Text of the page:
A two-pronged attack on health and safety by the Government will expose workers and members of the public to greater risk of injury, campaigners have warned.
In response to two consultations, the not-for-profit Association of Personal Injury Lawyers (APIL) has urged the Health and Safety Executive (HSE) to reconsider proposals to exempt self-employed people from health and safety law and water down the Reporting of Injuries, Diseases and Dangerous Occurrences Regulations (RIDDOR).
“The main purpose of RIDDOR is to gather intelligence to allow for the investigation of serious incidents in the workplace,” said APIL president Karl Tonks.
“But if the obligation for businesses to report injuries is watered down, it will be more difficult for the HSE to detect dangerous practices and prevent needless injury.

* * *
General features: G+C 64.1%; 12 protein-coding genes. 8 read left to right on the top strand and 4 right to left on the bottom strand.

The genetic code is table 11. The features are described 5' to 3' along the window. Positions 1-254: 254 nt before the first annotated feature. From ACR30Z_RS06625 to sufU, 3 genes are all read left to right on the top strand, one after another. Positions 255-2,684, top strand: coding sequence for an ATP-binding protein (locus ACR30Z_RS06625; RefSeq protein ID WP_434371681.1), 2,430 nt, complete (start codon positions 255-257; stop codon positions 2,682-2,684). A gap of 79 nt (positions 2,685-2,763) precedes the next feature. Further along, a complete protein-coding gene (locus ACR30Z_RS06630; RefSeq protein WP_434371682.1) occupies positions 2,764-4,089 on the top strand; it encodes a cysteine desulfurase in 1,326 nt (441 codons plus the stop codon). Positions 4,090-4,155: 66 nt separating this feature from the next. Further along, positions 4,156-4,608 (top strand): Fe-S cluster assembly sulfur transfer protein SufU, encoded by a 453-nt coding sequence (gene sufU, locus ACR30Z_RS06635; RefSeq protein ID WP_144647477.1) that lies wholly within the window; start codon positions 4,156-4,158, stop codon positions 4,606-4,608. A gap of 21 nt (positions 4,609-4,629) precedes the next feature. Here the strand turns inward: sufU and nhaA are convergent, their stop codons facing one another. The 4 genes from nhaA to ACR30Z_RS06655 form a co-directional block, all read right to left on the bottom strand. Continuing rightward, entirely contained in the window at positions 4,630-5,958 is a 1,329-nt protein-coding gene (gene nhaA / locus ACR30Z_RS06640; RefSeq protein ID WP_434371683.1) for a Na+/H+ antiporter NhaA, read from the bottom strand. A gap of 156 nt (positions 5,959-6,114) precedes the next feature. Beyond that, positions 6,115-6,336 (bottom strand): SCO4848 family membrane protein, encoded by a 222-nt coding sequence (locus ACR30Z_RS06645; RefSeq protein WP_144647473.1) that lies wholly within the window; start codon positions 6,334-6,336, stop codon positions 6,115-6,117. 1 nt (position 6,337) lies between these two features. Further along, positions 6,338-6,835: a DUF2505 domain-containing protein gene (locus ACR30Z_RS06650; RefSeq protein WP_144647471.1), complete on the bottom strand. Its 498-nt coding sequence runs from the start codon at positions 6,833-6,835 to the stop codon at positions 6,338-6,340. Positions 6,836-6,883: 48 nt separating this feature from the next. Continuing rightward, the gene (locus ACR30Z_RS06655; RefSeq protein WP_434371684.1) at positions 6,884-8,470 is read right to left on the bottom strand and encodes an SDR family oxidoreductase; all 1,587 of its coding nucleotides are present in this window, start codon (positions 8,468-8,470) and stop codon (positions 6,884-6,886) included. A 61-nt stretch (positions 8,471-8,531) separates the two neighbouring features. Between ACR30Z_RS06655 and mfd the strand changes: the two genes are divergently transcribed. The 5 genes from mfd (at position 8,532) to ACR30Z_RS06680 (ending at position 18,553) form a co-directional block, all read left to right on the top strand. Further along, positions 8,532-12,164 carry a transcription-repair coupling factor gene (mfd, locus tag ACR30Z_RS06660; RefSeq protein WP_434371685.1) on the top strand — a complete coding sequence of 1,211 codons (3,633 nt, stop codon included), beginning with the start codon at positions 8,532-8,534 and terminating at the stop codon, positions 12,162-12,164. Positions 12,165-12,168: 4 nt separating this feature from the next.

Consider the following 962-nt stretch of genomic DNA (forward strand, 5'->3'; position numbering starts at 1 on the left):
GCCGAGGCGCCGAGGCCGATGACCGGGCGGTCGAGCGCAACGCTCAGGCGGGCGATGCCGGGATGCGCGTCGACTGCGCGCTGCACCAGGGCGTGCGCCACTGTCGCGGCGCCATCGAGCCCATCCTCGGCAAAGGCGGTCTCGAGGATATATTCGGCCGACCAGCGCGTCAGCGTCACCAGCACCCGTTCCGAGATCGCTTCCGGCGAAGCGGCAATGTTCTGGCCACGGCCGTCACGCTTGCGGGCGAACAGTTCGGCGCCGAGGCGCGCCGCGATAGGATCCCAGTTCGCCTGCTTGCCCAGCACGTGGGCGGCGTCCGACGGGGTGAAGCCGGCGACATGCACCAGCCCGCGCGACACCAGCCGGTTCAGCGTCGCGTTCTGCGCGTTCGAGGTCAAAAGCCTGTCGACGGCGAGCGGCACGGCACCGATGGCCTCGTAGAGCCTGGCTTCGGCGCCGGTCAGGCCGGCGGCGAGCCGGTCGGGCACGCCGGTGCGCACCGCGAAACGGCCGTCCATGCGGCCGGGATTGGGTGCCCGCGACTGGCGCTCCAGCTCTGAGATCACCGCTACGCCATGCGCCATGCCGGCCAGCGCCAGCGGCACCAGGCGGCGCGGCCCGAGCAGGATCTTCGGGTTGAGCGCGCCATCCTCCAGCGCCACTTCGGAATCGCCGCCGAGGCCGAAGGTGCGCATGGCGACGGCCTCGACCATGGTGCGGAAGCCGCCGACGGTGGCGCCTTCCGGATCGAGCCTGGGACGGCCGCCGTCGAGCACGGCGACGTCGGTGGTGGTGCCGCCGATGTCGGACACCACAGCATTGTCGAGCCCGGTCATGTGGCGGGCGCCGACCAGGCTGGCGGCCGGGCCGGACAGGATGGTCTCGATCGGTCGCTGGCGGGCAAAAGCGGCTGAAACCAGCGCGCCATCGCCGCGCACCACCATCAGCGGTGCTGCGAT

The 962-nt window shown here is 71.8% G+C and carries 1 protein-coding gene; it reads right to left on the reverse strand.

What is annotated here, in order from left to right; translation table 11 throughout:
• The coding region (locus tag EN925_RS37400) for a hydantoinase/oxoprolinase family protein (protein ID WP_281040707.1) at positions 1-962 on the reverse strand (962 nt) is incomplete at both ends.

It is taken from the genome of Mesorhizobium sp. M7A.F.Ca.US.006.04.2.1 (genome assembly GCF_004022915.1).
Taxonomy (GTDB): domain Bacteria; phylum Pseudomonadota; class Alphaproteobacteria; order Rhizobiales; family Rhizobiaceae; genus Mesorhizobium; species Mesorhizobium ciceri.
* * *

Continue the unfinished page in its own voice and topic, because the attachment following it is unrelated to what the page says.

“For instance if, as proposed, major injuries to the public – such as pedestrians injured near building sites – are no longer reported to the HSE, innocent people will be put at greater risk of harm as serious problems may not be addressed.
“What is needed is for policymakers to recognise that prevention of injuries or diseases is better than cure.
“Not only is it good for workers and members of the public, but it can be much cheaper for businesses than paying to put an injured person back on his feet.”
APIL also opposed the HSE’s proposals to make some self-employed people exempt from health and safety law.
“There’s no reason why the protection which is afforded to employees should not be afforded to self-employed people,” Karl went on.
“As the law stands, self-employed people are not expected to take any disproportionate steps to meet with health and safety regulations.
“So the notion that the law is some sort of burden is a myth.”
For all the latest news see Thursday’s (November 8) Echo.